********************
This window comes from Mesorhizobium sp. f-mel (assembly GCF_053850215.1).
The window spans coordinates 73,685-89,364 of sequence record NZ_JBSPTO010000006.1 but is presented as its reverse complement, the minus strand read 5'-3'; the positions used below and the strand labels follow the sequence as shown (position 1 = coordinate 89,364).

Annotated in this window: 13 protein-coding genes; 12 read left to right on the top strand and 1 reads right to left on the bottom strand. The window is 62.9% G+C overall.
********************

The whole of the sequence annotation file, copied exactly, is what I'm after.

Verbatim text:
This window comes from Mesorhizobium sp. f-mel (assembly GCF_053850215.1).
The window spans coordinates 73,685-89,364 of sequence record NZ_JBSPTO010000006.1 but is presented as its reverse complement, the minus strand read 5'-3'; the positions used below and the strand labels follow the sequence as shown (position 1 = coordinate 89,364).

Annotated in this window: 13 protein-coding genes; 12 read left to right on the top strand and 1 reads right to left on the bottom strand. The window is 62.9% G+C overall.